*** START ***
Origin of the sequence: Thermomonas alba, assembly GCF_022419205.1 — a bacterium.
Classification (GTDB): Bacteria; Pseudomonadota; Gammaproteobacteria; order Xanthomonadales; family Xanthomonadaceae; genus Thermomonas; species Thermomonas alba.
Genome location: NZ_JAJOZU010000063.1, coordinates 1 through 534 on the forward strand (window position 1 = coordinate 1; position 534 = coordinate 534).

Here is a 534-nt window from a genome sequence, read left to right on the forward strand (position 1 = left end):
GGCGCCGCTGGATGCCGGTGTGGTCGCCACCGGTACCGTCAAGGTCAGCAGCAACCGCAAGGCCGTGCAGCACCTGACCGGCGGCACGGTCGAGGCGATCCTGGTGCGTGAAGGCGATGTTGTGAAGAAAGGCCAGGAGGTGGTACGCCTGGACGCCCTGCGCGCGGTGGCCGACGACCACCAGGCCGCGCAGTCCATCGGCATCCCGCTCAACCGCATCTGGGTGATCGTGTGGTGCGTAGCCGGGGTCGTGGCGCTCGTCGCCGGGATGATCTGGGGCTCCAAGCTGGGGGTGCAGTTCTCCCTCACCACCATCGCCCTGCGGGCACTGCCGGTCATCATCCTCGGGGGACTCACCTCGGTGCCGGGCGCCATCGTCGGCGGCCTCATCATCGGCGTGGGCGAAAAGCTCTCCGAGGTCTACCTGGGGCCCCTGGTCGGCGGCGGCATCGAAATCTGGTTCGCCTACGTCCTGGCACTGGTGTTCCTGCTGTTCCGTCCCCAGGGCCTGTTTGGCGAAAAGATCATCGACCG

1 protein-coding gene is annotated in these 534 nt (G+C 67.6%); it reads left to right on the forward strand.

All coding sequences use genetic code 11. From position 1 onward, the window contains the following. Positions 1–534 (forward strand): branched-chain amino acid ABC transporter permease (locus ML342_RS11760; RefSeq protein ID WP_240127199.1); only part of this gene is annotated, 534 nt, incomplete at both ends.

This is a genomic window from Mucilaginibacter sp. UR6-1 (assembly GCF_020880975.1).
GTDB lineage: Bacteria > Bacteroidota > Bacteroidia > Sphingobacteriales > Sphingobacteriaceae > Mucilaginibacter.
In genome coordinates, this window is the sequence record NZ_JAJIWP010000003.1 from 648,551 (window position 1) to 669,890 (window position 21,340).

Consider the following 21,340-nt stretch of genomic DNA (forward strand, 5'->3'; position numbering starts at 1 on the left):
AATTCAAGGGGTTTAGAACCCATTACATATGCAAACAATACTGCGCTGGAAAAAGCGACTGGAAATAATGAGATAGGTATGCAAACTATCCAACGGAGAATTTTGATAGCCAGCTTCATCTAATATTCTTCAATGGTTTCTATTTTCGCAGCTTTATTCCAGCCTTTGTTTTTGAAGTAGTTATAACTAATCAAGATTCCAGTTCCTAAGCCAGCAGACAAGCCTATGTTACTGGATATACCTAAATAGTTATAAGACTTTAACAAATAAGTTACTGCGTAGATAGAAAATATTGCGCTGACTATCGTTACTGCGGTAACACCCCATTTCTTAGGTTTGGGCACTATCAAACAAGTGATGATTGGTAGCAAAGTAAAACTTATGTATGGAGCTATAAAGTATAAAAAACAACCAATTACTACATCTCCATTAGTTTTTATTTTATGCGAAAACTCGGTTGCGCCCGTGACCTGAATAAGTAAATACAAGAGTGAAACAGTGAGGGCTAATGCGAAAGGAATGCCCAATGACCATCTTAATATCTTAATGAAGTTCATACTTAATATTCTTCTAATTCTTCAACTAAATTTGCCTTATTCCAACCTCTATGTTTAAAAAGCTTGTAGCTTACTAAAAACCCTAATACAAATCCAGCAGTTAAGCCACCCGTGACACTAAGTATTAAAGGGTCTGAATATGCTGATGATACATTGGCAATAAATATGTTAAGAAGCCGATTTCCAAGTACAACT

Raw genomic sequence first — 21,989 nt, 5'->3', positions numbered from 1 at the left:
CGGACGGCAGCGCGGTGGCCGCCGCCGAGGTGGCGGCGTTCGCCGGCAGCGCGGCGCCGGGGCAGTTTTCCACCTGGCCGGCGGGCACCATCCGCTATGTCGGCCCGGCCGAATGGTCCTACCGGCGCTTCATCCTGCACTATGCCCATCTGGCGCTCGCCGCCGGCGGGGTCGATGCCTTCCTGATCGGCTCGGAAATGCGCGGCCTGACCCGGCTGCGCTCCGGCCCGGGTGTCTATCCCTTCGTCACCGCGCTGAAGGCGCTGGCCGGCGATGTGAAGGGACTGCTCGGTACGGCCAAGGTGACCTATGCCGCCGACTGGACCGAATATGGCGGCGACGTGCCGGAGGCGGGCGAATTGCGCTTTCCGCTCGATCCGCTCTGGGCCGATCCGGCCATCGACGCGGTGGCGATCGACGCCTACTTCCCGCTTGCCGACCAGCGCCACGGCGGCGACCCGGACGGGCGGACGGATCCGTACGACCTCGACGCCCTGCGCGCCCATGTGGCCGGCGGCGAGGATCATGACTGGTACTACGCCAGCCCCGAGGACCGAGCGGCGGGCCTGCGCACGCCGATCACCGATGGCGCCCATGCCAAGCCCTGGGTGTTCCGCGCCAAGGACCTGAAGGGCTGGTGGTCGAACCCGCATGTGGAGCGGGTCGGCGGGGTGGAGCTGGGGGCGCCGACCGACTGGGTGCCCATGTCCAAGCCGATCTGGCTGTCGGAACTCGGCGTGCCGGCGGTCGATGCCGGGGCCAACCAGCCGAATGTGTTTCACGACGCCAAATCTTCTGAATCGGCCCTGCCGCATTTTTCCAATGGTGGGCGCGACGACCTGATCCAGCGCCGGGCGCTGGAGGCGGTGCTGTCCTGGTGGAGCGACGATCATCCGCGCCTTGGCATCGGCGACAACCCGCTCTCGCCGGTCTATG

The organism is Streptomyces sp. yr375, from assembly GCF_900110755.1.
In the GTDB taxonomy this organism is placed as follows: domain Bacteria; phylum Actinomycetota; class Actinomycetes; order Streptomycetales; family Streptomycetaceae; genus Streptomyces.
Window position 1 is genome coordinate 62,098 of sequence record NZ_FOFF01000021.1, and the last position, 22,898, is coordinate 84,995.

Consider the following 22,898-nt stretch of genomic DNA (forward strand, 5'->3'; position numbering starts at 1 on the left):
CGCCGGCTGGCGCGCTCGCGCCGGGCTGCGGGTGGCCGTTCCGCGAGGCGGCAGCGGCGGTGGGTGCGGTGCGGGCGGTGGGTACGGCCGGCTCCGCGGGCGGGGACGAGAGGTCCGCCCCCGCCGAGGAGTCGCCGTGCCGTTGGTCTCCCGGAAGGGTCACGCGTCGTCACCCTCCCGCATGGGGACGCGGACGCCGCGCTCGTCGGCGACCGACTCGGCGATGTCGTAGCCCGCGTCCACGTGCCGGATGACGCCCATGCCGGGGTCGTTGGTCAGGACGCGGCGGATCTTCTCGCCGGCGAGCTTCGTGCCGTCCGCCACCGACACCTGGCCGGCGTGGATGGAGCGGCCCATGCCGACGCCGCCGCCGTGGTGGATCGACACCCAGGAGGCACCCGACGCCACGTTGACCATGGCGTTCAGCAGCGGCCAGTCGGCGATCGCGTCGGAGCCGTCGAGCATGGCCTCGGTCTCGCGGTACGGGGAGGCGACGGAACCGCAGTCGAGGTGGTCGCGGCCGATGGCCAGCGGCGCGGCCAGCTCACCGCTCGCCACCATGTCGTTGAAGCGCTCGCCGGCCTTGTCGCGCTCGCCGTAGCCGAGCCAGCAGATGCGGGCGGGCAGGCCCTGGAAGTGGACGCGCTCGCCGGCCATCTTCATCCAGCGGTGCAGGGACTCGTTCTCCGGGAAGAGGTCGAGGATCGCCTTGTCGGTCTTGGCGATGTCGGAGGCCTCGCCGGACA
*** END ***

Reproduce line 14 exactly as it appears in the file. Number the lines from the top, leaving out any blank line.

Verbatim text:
CGGACGGCAGCGCGGTGGCCGCCGCCGAGGTGGCGGCGTTCGCCGGCAGCGCGGCGCCGGGGCAGTTTTCCACCTGGCCGGCGGGCACCATCCGCTATGTCGGCCCGGCCGAATGGTCCTACCGGCGCTTCATCCTGCACTATGCCCATCTGGCGCTCGCCGCCGGCGGGGTCGATGCCTTCCTGATCGGCTCGGAAATGCGCGGCCTGACCCGGCTGCGCTCCGGCCCGGGTGTCTATCCCTTCGTCACCGCGCTGAAGGCGCTGGCCGGCGATGTGAAGGGACTGCTCGGTACGGCCAAGGTGACCTATGCCGCCGACTGGACCGAATATGGCGGCGACGTGCCGGAGGCGGGCGAATTGCGCTTTCCGCTCGATCCGCTCTGGGCCGATCCGGCCATCGACGCGGTGGCGATCGACGCCTACTTCCCGCTTGCCGACCAGCGCCACGGCGGCGACCCGGACGGGCGGACGGATCCGTACGACCTCGACGCCCTGCGCGCCCATGTGGCCGGCGGCGAGGATCATGACTGGTACTACGCCAGCCCCGAGGACCGAGCGGCGGGCCTGCGCACGCCGATCACCGATGGCGCCCATGCCAAGCCCTGGGTGTTCCGCGCCAAGGACCTGAAGGGCTGGTGGTCGAACCCGCATGTGGAGCGGGTCGGCGGGGTGGAGCTGGGGGCGCCGACCGACTGGGTGCCCATGTCCAAGCCGATCTGGCTGTCGGAACTCGGCGTGCCGGCGGTCGATGCCGGGGCCAACCAGCCGAATGTGTTTCACGACGCCAAATCTTCTGAATCGGCCCTGCCGCATTTTTCCAATGGTGGGCGCGACGACCTGATCCAGCGCCGGGCGCTGGAGGCGGTGCTGTCCTGGTGGAGCGACGATCATCCGCGCCTTGGCATCGGCGACAACCCGCTCTCGCCGGTCTATG